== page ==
So I'm wondering where the 4/3 cameras sit- is there noticable lag? And how fast as AF acquisition with the Lumix?

  8. #8

    Join Date
    Dec 2010
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    781
    Quote Originally Posted by jgl
    What's the shutter lag like on those 4/3 cameras? DLSR shutter lag tends to be miniscule, and on a P&S it's still pretty terrible for action photography
    Can't really comment on that since I've never used DSLR's or micro-4/3rds (currently use only film rangefinders & SLR's). However Digital Cameras, Digital Camera Reviews - The Imaging Resource! has all the stats you'd need, for example the Lumix DMC-GF1.

  9. #9

    Join Date
    Aug 2006
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    9,658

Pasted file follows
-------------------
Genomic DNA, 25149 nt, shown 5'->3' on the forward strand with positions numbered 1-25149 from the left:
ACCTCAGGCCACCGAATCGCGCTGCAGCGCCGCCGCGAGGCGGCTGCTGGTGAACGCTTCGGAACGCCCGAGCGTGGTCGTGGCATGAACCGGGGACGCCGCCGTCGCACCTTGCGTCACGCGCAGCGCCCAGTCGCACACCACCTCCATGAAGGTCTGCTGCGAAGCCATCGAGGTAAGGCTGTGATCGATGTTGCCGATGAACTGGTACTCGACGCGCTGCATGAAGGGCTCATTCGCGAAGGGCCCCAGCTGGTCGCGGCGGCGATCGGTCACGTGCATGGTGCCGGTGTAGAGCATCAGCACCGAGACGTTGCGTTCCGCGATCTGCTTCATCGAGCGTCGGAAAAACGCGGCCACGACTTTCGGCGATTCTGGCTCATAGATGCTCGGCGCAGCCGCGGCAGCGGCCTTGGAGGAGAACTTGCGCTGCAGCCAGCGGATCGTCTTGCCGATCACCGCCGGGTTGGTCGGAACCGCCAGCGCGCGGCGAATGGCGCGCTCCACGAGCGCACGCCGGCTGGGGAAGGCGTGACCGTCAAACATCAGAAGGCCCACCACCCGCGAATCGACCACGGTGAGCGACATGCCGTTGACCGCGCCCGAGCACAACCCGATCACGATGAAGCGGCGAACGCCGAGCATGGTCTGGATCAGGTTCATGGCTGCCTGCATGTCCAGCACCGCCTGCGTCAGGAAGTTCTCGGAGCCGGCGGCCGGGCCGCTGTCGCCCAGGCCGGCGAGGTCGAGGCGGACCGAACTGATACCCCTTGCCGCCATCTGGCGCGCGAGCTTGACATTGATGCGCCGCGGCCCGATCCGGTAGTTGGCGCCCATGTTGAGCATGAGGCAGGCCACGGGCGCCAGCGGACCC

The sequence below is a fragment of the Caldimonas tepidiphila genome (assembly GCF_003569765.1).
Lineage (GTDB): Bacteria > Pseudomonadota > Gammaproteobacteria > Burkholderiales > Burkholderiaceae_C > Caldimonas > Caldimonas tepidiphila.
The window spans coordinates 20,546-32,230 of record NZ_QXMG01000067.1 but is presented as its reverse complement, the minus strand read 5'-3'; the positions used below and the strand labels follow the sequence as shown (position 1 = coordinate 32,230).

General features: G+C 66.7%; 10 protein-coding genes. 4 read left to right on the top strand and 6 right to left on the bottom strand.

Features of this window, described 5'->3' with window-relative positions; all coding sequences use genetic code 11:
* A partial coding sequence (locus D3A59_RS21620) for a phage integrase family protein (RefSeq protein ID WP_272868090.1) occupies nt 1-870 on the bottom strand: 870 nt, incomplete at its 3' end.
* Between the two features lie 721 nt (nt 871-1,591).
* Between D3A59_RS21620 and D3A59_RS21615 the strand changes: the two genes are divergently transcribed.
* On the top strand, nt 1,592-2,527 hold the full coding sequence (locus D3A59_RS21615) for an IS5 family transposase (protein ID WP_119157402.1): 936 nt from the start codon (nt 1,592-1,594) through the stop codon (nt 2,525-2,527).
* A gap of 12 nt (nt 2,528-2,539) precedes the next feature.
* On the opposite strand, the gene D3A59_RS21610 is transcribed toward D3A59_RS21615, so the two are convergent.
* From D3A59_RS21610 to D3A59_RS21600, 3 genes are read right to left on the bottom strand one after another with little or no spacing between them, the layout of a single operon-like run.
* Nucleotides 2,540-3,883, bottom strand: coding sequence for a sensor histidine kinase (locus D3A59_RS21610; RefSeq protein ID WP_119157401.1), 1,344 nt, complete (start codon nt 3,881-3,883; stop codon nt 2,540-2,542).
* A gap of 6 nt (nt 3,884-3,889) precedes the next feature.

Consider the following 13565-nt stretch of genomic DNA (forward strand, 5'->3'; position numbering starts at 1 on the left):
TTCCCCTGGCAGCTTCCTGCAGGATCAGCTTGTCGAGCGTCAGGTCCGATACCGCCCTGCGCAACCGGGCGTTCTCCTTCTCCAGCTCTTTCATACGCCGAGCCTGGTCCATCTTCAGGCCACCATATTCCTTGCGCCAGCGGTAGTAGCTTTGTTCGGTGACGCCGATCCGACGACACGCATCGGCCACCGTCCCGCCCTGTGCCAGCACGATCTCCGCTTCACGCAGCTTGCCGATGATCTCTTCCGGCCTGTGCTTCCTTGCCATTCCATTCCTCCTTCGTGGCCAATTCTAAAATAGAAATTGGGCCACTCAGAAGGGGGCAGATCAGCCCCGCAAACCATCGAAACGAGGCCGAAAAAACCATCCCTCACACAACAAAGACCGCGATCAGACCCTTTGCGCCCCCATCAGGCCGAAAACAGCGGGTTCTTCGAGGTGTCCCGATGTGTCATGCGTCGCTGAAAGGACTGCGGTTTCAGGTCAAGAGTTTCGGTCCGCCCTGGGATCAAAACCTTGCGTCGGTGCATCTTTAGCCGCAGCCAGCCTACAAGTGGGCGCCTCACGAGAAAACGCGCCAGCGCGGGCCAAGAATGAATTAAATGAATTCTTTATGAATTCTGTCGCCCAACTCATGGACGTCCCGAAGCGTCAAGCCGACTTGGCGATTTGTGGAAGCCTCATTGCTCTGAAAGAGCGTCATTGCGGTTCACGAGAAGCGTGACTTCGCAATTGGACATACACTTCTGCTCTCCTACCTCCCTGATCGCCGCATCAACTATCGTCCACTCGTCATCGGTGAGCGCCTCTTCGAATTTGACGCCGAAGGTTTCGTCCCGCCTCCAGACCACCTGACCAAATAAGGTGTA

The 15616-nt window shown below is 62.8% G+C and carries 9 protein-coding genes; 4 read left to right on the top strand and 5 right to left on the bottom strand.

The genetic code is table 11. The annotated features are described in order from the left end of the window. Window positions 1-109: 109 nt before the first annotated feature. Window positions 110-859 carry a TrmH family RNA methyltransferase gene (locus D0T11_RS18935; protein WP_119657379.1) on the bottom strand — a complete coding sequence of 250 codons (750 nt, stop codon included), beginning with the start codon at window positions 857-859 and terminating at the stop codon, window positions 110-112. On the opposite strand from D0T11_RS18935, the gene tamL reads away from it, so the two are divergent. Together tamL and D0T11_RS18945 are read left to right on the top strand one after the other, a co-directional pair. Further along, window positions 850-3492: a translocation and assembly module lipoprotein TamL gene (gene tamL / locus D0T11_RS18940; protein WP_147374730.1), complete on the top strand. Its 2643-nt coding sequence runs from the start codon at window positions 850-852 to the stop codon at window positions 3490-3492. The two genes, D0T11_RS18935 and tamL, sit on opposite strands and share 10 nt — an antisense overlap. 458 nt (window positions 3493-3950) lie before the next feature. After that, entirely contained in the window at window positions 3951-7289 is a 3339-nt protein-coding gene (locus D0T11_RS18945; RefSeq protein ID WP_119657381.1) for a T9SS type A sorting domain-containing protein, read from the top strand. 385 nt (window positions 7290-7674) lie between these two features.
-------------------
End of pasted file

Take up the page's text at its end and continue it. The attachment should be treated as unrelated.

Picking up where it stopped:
Sorry, thought you had the Lumix, and then just realised that I'm confusing usernames that start with "v"! I meant to ask virago...

    Good link though. Looks like 4/3 kit lenses or AF algorithms still have a way to go to catching up to DSLRs. 3x the AF times for the most recent 4/3 cameras. We're still only talking .3 secs, which is probably okay for shooting kids though.


  10. #10

    Join Date
    May 2010
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    80

    Thank you for your advice on 4/3 cameras but I think I am ready to go into the DSLR world
    What do you think of the Canon D550 vs Nikon D5100?
    And do both brands have similar lenses in terms of quality? Actually how do I know whether a lense is good or not?